I am naturally thrilled to hear that Thanet Council have been hitting their targets, with a bullseye for 44 out of 58 “key projects”.
I am not surprised, however, that achieving the required revenue for on-street parking wasn’t one of them. May I offer a small personal theory and possible solution.
I look at it thus: psychologically we are geared up to pay in order to leave our motor in a car-park.
It is nice when this facility is free but as it generally isn’t, we drive through the entrance, expecting to have to dig about for coins and hoping some nameless older family member has not plundered the stash in the car’s ashtray like he did last time he took the vehicle out, especially as you know for a fact the younger one has already “borrowed” every last 20p you had in your purse. (He needed it for parking). So that outlay feels like fair game. Especially when there isn’t a spare square foot of tarmac for miles around and yellow lines stretch into the distance.
Being asked to pay to leave the car in a deserted high street on a dark, wet, windy Sunday night when there is a whole row of empty gaping spaces in front of you, it is deepest winter and you are off to support one of the local, equally deserted, businesses and are already reeling from your council tax bill, feels like a rip-off, an imposition, and frankly a bloody cheek when one lives here…
It is no wonder that people (me!) after fumbling for the right money, finding the machine has rejected your 50p for the third time, and you only want to have one quick coffee anyway, give up and walk off, muttering “sod-it”.
Assuming, rightly in this case, that traffic wardens will not exactly be thick on the ground.
What we need if I may make so bold, is the following: a resident’s permit for on-street parking during the winter months. Some sort of disc, token, plastic-coated ticket that could be left on the dashboard to indicate one was a bona fide due-paying Thanet local and so was exempt.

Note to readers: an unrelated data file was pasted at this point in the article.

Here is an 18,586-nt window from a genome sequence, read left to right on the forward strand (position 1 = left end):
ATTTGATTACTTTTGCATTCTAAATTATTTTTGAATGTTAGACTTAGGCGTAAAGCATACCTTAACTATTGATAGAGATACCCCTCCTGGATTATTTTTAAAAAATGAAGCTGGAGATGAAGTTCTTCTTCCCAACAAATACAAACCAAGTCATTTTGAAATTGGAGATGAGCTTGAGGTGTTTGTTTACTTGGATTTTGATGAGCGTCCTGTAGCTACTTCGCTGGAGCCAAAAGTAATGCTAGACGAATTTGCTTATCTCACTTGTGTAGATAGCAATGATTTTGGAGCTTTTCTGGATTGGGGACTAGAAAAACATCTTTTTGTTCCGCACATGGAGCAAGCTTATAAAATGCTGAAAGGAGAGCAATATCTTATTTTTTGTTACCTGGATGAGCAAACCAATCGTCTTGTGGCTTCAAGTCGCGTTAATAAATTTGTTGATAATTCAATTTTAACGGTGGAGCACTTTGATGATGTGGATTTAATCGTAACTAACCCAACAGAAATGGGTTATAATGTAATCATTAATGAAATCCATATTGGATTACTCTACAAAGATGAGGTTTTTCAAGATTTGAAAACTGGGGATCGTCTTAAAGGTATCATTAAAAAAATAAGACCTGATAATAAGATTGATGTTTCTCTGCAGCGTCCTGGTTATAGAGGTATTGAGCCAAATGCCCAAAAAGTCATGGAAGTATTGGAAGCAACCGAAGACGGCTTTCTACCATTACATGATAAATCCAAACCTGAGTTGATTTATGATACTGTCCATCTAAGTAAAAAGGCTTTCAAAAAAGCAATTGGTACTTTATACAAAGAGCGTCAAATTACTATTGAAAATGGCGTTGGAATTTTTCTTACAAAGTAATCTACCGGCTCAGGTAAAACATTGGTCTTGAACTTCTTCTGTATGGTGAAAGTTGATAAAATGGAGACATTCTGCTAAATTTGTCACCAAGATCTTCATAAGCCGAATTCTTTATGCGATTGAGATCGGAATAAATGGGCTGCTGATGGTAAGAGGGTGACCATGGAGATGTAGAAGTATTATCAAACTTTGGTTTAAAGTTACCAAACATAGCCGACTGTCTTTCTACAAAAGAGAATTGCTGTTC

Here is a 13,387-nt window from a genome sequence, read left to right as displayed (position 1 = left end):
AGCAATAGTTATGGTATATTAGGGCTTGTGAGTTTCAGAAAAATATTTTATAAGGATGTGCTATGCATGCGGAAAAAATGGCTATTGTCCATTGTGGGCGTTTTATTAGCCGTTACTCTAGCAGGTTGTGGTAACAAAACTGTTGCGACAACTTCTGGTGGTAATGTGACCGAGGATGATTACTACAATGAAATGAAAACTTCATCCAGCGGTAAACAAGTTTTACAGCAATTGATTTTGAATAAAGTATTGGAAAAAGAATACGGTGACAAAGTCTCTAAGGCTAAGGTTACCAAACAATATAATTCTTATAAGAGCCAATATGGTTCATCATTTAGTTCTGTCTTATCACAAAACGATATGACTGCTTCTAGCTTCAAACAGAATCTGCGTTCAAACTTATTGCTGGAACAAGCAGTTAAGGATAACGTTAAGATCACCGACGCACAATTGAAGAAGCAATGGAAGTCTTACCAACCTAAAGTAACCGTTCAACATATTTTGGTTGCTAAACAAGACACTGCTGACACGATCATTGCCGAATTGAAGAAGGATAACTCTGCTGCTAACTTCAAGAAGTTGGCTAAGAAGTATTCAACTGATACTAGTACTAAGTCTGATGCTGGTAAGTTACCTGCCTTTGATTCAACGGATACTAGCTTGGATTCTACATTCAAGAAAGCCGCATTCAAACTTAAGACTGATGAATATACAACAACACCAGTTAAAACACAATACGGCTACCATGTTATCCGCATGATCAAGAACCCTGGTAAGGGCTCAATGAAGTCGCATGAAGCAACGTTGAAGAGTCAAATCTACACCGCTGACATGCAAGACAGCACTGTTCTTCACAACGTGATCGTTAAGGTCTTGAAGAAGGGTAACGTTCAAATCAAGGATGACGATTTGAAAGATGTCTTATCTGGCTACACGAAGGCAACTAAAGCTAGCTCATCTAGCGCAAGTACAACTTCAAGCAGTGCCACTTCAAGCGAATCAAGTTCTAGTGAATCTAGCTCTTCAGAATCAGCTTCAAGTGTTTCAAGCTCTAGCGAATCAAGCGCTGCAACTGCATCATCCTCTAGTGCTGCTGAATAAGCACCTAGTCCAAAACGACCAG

This could have a time limit attached – whereby you can only stay for two hours during the day – to prevent the shop and office workers clogging up every available bay and preventing any one else patronising the High Street – and could be financed by asking drivers to pay a couple of quid for it to cover printing costs.
Hell, I’d pay a fiver! Or even a tenner – so the council coffers would probably get more from me than they do now, under the current regime in which I generally fail to have change (see above), park as close to the shop of my choice as I possibly can and sprint there with fingers crossed, or worst of all, decide to go elsewhere, just to save the hassle. The benefits to all would be manifold.
Council taxpayers would feel they were being given some small bonus and the council weren’t such a terrible bunch of bunglers after all.
Council Members could walk around with that small inner glow one gets from having Done Good for a change.
High Street restaurants, bars and shops would get more impulse shoppers, general footfall and customers happy to pop in for “a quick one” having not calculated that by the time they’d paid for parking, they might as well stay at home with a supermarket beer and a bag of crisps.
And I could stop shrieking about who’s taken my last pound coin.
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I think a few more councils could do with adopting these measures too Jane or at least sell tokens that the machines wouldn’t reject as they sometime do with cash.
xxx Hugs Galore xxx
Brilliant, Jane. I shall propose it to our local council whose machines never accept my coins.
Thank you both, David and PDR xxx